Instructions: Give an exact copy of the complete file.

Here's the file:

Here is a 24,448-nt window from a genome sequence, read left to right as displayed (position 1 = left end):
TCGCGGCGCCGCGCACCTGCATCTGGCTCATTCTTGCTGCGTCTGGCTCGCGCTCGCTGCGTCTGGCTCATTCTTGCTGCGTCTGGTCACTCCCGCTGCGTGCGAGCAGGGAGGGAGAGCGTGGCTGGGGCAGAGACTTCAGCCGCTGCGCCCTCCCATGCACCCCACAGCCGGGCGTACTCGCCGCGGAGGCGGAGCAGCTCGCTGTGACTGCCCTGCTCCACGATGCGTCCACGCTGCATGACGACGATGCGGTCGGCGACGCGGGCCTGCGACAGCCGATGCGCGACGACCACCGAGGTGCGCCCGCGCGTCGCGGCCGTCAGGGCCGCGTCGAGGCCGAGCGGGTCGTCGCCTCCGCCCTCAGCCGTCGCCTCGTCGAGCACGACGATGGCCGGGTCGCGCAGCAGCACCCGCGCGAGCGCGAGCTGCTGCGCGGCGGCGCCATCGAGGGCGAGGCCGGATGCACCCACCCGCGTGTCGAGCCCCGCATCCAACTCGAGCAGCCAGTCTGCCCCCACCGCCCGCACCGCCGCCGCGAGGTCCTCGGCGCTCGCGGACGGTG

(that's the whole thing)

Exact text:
Here is a 24,448-nt window from a genome sequence, read left to right as displayed (position 1 = left end):
TCGCGGCGCCGCGCACCTGCATCTGGCTCATTCTTGCTGCGTCTGGCTCGCGCTCGCTGCGTCTGGCTCATTCTTGCTGCGTCTGGTCACTCCCGCTGCGTGCGAGCAGGGAGGGAGAGCGTGGCTGGGGCAGAGACTTCAGCCGCTGCGCCCTCCCATGCACCCCACAGCCGGGCGTACTCGCCGCGGAGGCGGAGCAGCTCGCTGTGACTGCCCTGCTCCACGATGCGTCCACGCTGCATGACGACGATGCGGTCGGCGACGCGGGCCTGCGACAGCCGATGCGCGACGACCACCGAGGTGCGCCCGCGCGTCGCGGCCGTCAGGGCCGCGTCGAGGCCGAGCGGGTCGTCGCCTCCGCCCTCAGCCGTCGCCTCGTCGAGCACGACGATGGCCGGGTCGCGCAGCAGCACCCGCGCGAGCGCGAGCTGCTGCGCGGCGGCGCCATCGAGGGCGAGGCCGGATGCACCCACCCGCGTGTCGAGCCCCGCATCCAACTCGAGCAGCCAGTCTGCCCCCACCGCCCGCACCGCCGCCGCGAGGTCCTCGGCGCTCGCGGACGGTG